Colin Kroll was found dead in his Manhattan apartment by police on Sunday after his girlfriend requested a welfare check. Kroll helped found Vine, the six-second video platform, and followed the company to Twitter after its purchase. After being fired he moved on to create the viral game show app HQ Trivia. But his newest venture had faced funding issues after accusations surfaced of Kroll’s inappropriate behavior toward women during his time at Twitter. Police reportedly found drugs at the scene, and Kroll’s death is being investigated as an overdose.

  8. Japan Explosion, Giuliani Defense and a Few Good Men

    Know This: Forty-two people were injured yesterday after an explosion in Sapporo, Japan, thought to have been caused by gas leaking from more than 100 deodorizer spray cans. Rudy Giuliani said his client, President Trump, would only sit down for an interview with special counsel Robert Mueller “over my dead body.” And Trump tweeted Sunday that he’d review the case of a Green Beret facing murder charges after killing an Afghan man suspected of making a bomb that killed two Marines.

    Read This: Concrete has become the most widely used man-made material on Earth after its production increased thirtyfold since 1950. According to the think tank Chatham House, if the cement industry were judged as a country it would be the third largest carbon dioxide emitter in the world.

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    Cryptocurrency Founder Arrested for Throwing Cash From Roof

    Wong Ching-kit livestreamed his arrest Sunday after he reportedly tossed hundreds of dollars in bank notes from a building in one of Hong Kong’s poorest neighborhoods. Video shows passers-by on Fuk Wa Street scrambling to collect the money fluttering to the ground. The 24-year-old founder of Epoch Cryptocurrency was arrested for disorderly conduct after he returned to the neighborhood in a Lamborghini to hand out meal coupons. Police told finders to hand over any cash they gathered from the stunt.

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    Excavation of Untouched 4,400-Year-Old Egyptian Tomb Begins

    The “exceptionally well-preserved” private tomb is thought to be the final resting place of a purification priest named Wahtye who served King Neferirkare during the fifth dynasty. Archaeologists say the site, found in a pyramid complex southwest of Cairo, is in pristine condition — and remarkably hasn’t been looted. Photographs from inside the tomb show colorful hieroglyphics and detailed wall carvings, but not yet a sarcophagus. This is just one of a number of high-profile archaeological finds Egypt’s government hopes will draw tourists back to the country.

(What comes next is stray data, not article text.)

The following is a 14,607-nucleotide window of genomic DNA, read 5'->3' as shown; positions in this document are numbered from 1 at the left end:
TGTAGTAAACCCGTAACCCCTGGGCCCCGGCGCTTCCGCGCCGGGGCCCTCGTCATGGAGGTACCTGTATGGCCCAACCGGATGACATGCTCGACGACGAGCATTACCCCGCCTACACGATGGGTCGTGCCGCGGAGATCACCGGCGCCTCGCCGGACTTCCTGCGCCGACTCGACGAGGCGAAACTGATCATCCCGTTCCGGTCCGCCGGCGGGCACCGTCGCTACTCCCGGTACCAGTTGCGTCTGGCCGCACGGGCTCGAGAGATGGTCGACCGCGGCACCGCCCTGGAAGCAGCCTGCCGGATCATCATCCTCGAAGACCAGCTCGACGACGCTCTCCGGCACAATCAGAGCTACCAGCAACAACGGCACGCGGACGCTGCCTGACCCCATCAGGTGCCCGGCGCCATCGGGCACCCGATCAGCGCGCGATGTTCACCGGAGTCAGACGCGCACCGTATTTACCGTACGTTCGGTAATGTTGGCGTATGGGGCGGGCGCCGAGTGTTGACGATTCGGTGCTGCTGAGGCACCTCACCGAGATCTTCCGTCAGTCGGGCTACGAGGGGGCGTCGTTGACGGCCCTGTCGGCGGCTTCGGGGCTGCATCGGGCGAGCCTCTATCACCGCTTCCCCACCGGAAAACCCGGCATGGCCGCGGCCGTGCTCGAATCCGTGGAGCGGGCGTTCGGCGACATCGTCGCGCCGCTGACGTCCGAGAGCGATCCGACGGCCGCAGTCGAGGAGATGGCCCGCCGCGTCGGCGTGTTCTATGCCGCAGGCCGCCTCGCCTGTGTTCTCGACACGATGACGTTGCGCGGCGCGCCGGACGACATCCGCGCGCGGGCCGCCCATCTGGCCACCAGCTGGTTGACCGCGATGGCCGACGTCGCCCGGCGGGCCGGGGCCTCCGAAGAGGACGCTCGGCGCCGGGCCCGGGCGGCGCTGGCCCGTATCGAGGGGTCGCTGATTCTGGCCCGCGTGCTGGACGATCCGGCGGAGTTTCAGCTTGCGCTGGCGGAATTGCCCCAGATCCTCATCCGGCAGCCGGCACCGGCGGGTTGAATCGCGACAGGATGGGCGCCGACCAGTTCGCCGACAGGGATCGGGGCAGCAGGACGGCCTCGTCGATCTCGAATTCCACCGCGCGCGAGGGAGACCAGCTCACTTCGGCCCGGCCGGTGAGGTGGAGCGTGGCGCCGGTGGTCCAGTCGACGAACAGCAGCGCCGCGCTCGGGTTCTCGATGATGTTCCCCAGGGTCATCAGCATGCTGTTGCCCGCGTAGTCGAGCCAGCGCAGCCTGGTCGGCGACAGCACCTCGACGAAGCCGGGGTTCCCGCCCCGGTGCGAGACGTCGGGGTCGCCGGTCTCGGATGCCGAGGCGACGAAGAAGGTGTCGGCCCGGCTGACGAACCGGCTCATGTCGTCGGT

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    South Sudan’s Higher Education Is a Study in Resolve

    College is hard enough. But students in South Sudan — a young country racked by civil war and poverty — are making it work, thanks to flexible institutions and a high demand for education. Universities are sharing resources, relying on donations, pushing evening and weekend classes so students can keep their day jobs, and boosting staff: The country’s five public universities tripled their academic staff between 2012 and 2017. The creativity and resolve spell success for South Sudan and also offer a model for other war-torn nations.

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    Trump Lashes Out After ‘Saturday Night Live’ Parody

    “Should be tested in courts, can’t be legal?” So tweeted President Trump Sunday after catching SNL’s season finale, which included a spoof of It’s a Wonderful Life imagining a world where Trump wasn’t president. Returning cameos included Matt Damon’s Brett Kavanaugh, who wasn’t confirmed to the Supreme Court, and Ben Stiller’s Michael Cohen, who reassured Trump he’d “never ever flip” on him. It’s not the first time Trump’s criticized the NBC show or questioned the First Amendment: He previously suggested the FCC should revoke the network’s license over unflattering coverage.

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    Tour de France Champ Geraint Thomas Gets New Trophy

    Race organizers have given the Welsh cyclist and 2018 victor a replica of the black and gold cup after the original was stolen in September. The Coupe Omnisports trophy went missing after being lent by Thomas’ Team Sky to Italian bike manufacturer Pinarello during the Cycle Show in Birmingham, U.K. Thomas received his replacement on the BBC’s Sunday Brunch program on the same day he was voted the BBC Sports Personality of the Year. Meanwhile, police are still looking for the wheelman behind the trophy theft.